The UK government has refused to rule out the prospect of the NHS “going down the privatisation route” under a controversial European Union deal, MSPs were told yesterday.
The Scottish Government is now demanding “cast-iron assurances” that a new EU-US trade agreement will not allow major American firms to muscle their way in to providing NHS services.
The claim came as the Green-Independent group at Holyrood called on the SNP government to oppose the Transatlantic Trade and Investment Partnership (TTIP), branding it a “power grab by private corporations which threatens the NHS”.
Critics have warned that the deal – still being negotiated – could pave the way for US multi-nationals to sue UK or Scottish governments if they try to freeze the private sector out of the NHS under a clause that allows them to litigate if governments jeopardise their profits.
Scottish enterprise minister Fergus Ewing told MSPs the SNP government had discussed TTIP at ministerial meetings with the UK government in March and earlier this month.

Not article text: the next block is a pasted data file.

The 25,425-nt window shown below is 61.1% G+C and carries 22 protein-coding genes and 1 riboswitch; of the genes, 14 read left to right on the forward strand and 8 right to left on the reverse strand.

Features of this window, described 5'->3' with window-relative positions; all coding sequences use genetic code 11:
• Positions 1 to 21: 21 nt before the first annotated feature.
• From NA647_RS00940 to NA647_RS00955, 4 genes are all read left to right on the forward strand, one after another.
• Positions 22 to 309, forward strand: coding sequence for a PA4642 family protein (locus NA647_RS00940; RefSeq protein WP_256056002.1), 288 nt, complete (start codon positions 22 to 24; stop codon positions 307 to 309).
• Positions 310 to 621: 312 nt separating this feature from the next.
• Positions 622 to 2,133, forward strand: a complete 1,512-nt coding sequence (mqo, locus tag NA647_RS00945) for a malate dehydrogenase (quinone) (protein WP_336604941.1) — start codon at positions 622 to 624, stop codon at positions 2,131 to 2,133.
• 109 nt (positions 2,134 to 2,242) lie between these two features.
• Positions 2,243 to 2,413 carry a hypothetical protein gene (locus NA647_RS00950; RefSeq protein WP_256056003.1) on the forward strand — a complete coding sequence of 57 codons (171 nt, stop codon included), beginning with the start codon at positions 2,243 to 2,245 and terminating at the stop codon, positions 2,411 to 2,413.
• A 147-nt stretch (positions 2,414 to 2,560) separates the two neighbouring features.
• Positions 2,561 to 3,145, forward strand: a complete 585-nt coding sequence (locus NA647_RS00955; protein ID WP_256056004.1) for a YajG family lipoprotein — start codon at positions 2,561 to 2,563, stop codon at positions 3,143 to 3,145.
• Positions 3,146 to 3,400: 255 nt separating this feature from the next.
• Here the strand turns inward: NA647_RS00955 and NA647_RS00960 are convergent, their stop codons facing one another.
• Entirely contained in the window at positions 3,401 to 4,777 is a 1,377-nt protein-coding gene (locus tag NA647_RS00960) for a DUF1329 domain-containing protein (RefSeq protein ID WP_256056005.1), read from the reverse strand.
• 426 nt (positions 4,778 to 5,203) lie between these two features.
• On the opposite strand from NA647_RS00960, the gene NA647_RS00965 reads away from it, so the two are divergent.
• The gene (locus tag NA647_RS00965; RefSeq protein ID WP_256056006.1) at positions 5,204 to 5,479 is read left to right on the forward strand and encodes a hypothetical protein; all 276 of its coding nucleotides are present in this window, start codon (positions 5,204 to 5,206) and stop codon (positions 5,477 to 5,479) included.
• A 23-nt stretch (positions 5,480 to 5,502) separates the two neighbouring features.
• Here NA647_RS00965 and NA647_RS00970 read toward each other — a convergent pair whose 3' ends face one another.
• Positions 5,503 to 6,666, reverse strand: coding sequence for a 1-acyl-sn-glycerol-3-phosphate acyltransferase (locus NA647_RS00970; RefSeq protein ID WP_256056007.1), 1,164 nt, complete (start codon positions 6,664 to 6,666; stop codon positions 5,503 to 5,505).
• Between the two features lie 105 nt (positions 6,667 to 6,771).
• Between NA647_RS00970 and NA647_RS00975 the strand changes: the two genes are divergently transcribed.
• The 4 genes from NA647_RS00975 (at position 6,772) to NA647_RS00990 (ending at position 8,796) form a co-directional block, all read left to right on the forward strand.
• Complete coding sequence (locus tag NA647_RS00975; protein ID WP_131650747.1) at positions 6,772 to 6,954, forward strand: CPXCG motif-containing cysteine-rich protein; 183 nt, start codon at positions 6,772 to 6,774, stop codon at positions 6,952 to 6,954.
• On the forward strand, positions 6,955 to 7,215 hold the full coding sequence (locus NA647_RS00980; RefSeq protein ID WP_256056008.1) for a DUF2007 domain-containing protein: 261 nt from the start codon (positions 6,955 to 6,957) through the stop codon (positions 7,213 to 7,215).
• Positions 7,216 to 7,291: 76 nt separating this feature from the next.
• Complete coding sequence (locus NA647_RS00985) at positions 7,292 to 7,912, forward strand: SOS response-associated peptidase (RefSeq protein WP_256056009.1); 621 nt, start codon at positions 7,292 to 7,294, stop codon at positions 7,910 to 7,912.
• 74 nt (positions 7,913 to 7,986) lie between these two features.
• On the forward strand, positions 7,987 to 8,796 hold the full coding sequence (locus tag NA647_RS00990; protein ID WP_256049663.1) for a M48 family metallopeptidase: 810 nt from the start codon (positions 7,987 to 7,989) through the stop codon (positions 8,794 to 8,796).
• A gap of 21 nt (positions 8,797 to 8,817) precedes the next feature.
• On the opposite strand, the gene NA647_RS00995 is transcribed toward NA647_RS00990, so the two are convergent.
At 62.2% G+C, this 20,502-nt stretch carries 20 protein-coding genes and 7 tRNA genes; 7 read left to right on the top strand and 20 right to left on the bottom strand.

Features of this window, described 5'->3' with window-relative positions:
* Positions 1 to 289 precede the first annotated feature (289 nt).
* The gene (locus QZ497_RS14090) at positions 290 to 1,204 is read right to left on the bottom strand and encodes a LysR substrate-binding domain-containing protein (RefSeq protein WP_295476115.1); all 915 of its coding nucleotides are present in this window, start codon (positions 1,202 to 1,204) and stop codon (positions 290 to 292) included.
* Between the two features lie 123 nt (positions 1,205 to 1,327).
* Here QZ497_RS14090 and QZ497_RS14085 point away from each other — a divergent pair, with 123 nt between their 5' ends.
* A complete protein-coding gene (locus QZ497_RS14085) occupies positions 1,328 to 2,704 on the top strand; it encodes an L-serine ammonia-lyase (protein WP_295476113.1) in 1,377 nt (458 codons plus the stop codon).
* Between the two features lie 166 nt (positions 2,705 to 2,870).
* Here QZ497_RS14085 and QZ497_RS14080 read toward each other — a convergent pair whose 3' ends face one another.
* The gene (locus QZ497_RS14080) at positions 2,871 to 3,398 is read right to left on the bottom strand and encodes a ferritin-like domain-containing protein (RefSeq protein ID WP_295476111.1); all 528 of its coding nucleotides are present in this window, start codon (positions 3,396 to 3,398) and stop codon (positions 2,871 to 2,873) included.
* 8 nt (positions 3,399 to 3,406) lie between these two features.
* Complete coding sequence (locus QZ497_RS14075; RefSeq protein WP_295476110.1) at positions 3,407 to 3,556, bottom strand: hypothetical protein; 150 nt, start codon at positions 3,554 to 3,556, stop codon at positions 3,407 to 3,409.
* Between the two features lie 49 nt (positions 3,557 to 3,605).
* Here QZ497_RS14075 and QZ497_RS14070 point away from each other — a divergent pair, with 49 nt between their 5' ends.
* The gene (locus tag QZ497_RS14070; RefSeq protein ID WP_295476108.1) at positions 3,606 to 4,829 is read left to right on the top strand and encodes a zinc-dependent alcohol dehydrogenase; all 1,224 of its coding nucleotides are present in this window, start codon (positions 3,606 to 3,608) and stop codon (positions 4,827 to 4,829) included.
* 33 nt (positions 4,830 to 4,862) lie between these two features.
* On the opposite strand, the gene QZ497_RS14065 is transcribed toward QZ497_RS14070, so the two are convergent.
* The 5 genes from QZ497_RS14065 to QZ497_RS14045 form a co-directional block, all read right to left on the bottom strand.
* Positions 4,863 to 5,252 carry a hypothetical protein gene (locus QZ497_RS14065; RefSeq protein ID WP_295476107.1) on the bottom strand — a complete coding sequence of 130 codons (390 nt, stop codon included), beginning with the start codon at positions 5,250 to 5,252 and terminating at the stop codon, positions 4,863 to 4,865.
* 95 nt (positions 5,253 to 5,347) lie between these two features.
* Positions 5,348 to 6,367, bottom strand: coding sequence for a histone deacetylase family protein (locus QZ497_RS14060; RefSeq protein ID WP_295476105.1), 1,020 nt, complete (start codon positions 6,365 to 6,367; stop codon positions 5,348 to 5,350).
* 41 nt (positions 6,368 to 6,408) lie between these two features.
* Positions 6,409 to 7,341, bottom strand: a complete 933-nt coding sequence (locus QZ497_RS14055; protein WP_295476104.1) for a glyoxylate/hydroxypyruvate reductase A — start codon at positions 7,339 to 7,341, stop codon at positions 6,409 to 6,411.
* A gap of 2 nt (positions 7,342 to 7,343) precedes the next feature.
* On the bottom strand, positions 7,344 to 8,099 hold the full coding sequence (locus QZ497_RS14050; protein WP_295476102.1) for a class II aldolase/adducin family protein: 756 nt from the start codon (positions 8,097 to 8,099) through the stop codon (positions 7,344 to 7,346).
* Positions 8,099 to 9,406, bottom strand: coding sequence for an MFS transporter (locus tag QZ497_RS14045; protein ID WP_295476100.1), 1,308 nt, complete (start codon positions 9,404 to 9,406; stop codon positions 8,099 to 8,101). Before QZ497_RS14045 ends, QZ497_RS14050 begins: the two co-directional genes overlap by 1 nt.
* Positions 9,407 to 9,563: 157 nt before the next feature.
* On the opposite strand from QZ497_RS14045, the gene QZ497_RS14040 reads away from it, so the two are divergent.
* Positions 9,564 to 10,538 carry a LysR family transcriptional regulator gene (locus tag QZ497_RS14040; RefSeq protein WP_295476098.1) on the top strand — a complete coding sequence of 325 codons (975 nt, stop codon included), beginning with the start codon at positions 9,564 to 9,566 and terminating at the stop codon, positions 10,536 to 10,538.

Health secretary Alex Neil has also written to UK counterpart Jeremy Hunt to raise “concerns about the impact of TTIP on the Scottish NHS”.
Mr Ewing said: “Officials are actively engaging UK government officials about the progress of the negotiations and potential implications for Scotland.”
He said assurances had been sought from the European Commission and UK government. He said the EC response had been “encouraging”.
However, he said the UK government had failed to give an “unequivocal assurance” that the NHS would not be left open to such litigation. He added: “That is something on which we are still seeking cast-iron assurances.”
TTIP has raised concerns across Europe, with demonstrations this month in Germany, France, Spain, Italy and the UK.
The five-strong group of Green-Independent MSPs yesterday called on Alex Salmond to tackle the TTIP threat.
“TTIP is a power grab by private corporations which threatens the NHS,” Green MSP Alison Johnstone said. “I urge the First Minister to press the case.”
The UK government says TTIP will create jobs and growth by reducing tariffs, harmonising regulations and making it easier for Britain to trade with the US.
Business Secretary Vince Cable recently wrote to all MPs to say concerns over investment-protection measures in the treaty were “misplaced”.